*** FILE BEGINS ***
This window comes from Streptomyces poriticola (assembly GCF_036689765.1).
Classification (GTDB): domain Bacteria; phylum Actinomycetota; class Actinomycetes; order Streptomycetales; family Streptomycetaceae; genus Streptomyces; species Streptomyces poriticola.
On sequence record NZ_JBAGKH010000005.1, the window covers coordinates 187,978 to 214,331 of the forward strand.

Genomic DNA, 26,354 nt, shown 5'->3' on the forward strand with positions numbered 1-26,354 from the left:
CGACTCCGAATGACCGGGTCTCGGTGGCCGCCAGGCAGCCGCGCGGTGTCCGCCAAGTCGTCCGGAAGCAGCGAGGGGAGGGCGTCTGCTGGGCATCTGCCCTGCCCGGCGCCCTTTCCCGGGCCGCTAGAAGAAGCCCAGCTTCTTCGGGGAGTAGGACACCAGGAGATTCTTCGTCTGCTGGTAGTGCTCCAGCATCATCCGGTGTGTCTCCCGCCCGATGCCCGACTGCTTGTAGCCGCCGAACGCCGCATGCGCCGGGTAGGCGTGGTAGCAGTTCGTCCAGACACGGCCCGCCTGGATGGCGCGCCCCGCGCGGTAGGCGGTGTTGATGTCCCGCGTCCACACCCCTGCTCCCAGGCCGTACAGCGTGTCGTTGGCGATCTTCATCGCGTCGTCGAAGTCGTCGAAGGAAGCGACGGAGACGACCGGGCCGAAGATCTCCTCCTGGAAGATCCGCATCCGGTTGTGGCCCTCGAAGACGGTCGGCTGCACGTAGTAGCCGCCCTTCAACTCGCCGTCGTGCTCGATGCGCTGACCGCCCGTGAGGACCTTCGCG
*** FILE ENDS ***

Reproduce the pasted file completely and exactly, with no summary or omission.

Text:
This window comes from Streptomyces poriticola (assembly GCF_036689765.1).
Classification (GTDB): domain Bacteria; phylum Actinomycetota; class Actinomycetes; order Streptomycetales; family Streptomycetaceae; genus Streptomyces; species Streptomyces poriticola.
On sequence record NZ_JBAGKH010000005.1, the window covers coordinates 187,978 to 214,331 of the forward strand.

Genomic DNA, 26,354 nt, shown 5'->3' on the forward strand with positions numbered 1-26,354 from the left:
CGACTCCGAATGACCGGGTCTCGGTGGCCGCCAGGCAGCCGCGCGGTGTCCGCCAAGTCGTCCGGAAGCAGCGAGGGGAGGGCGTCTGCTGGGCATCTGCCCTGCCCGGCGCCCTTTCCCGGGCCGCTAGAAGAAGCCCAGCTTCTTCGGGGAGTAGGACACCAGGAGATTCTTCGTCTGCTGGTAGTGCTCCAGCATCATCCGGTGTGTCTCCCGCCCGATGCCCGACTGCTTGTAGCCGCCGAACGCCGCATGCGCCGGGTAGGCGTGGTAGCAGTTCGTCCAGACACGGCCCGCCTGGATGGCGCGCCCCGCGCGGTAGGCGGTGTTGATGTCCCGCGTCCACACCCCTGCTCCCAGGCCGTACAGCGTGTCGTTGGCGATCTTCATCGCGTCGTCGAAGTCGTCGAAGGAAGCGACGGAGACGACCGGGCCGAAGATCTCCTCCTGGAAGATCCGCATCCGGTTGTGGCCCTCGAAGACGGTCGGCTGCACGTAGTAGCCGCCCTTCAACTCGCCGTCGTGCTCGATGCGCTGACCGCCCGTGAGGACCTTCGCG